OECD Economic Surveys: Finland 2002
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OECD Economic Surveys: Finland 2002

This 2002 edition of OECD's periodic review of Finland's economy includes special features on options for reforming the Finnish tax system and policies to boost potential output growth.
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Options for Reforming the Finnish Tax System You do not have access to this content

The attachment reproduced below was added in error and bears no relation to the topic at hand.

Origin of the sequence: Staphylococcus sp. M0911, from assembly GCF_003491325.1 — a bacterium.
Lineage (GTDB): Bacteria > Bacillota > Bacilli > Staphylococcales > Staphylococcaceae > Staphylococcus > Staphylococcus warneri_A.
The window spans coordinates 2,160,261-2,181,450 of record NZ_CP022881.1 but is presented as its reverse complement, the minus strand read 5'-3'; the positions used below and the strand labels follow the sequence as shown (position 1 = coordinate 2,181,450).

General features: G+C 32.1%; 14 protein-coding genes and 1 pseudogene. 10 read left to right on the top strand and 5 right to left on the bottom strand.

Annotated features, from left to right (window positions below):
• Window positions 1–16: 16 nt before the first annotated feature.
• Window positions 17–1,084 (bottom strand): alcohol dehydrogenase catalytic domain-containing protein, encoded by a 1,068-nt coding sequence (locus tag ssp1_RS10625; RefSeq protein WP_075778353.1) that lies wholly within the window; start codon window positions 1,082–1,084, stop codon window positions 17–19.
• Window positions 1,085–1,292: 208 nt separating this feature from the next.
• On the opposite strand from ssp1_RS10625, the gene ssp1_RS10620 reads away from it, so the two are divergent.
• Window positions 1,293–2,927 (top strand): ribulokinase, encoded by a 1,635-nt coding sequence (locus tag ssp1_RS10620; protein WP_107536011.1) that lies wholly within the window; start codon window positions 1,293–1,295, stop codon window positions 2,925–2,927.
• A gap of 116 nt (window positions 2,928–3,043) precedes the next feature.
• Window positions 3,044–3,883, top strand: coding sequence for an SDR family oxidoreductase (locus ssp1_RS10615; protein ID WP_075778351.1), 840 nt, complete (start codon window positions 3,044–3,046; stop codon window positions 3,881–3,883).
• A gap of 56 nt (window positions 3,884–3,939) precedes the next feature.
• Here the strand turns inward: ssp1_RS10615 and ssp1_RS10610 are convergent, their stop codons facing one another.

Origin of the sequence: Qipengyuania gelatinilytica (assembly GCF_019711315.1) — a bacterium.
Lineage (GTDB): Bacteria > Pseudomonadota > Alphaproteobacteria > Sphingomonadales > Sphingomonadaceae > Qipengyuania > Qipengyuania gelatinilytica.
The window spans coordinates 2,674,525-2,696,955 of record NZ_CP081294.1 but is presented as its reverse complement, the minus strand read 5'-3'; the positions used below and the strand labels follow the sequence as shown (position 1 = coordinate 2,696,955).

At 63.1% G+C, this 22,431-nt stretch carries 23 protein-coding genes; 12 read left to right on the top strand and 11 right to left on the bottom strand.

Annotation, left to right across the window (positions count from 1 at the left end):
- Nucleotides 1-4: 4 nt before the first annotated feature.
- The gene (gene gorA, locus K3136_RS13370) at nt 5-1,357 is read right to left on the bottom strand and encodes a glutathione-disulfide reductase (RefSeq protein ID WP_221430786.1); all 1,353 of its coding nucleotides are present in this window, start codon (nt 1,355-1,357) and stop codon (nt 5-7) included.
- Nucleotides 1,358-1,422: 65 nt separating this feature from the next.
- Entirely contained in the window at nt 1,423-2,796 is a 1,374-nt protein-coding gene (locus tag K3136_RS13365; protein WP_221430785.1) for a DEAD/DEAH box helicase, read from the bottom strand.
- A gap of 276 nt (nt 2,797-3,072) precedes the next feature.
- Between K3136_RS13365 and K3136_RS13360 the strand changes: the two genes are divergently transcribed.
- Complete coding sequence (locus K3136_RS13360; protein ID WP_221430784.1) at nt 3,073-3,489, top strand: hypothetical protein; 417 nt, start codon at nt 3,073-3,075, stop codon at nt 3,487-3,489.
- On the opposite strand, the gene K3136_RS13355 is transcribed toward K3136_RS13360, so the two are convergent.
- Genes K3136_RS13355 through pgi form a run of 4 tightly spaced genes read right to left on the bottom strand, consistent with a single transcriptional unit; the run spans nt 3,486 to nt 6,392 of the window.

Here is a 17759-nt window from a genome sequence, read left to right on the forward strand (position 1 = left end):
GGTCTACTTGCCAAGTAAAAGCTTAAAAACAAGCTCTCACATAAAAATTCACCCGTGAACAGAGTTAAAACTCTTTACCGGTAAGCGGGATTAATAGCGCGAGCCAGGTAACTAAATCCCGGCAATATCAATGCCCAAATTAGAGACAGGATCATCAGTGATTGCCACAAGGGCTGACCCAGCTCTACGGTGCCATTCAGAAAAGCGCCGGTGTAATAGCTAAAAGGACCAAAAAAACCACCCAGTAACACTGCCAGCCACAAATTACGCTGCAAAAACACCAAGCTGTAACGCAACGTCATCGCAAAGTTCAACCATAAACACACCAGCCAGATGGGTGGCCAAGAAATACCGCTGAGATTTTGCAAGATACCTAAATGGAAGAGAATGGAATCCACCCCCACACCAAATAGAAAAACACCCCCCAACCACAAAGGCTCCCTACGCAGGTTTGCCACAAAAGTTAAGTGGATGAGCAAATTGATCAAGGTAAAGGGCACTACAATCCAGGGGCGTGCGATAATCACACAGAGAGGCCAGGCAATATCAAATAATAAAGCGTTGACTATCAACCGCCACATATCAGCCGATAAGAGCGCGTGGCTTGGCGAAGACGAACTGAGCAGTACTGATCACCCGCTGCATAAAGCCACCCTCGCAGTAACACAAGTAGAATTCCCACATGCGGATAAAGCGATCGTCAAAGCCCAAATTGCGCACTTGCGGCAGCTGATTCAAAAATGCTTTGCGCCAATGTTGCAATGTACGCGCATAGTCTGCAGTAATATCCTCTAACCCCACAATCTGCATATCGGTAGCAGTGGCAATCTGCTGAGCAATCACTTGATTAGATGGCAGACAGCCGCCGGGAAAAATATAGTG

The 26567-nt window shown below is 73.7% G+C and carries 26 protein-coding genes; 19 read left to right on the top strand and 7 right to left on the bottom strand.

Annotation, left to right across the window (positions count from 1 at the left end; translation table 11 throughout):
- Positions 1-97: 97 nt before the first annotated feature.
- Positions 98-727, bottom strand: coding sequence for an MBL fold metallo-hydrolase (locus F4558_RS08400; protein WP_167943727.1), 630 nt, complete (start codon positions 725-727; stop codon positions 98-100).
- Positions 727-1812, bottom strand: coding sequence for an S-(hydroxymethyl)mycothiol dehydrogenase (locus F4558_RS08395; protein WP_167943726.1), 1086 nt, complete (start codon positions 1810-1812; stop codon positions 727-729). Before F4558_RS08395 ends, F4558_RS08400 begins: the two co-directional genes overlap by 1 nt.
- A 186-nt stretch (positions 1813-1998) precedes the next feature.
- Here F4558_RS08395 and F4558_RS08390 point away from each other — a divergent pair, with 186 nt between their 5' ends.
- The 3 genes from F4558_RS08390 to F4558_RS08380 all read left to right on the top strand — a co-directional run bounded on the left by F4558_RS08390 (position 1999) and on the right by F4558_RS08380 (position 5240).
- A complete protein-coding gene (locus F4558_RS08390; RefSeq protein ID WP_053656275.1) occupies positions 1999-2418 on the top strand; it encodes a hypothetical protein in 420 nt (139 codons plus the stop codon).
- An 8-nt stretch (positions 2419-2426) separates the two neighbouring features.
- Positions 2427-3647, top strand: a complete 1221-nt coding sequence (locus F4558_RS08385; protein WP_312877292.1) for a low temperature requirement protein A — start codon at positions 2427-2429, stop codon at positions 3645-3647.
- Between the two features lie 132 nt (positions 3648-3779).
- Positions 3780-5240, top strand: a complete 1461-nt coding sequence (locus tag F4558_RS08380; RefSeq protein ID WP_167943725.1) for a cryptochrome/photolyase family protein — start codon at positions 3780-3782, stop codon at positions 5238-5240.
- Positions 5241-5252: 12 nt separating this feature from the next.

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Finland is among of the most egalitarian countries in the OECD. Generous welfare services and large transfers aim at a high degree of income redistribution, but a high tax burden is required to finance the associated public spending. The tax system has also been designed to compress the already rather flat primary income distribution further. However, like the other Nordic countries, to stem tax base erosion, Finland radically reformed the taxation of the most mobile tax bases in the early 1990s. Capital and corporate income taxation has been streamlined, through significant rate cuts cum base broadening measures. However, high taxes, especially on labour income, still hamper growth potential, give rise to tax arbitrage and distort economic behaviour. In this respect, the poor performance of the Finnish labour market is revealing. The tax system, and its interaction with social transfers, has undermined work incentives and contributed to the emergence of serious labour shortages for highly qualified workers. At the same time, high non-wage labour costs have hindered employment creation. Pockets of very high unemployment still exist, even though activity has been very strong for several years, while some companies have moved part of their business to countries where costs are lower partly because of taxes. Addressing concerns about the increasing cross-border mobility of tax bases while keeping high quality public services and a fair amount of income redistribution will thus be key issues in reforming the Finnish tax system.

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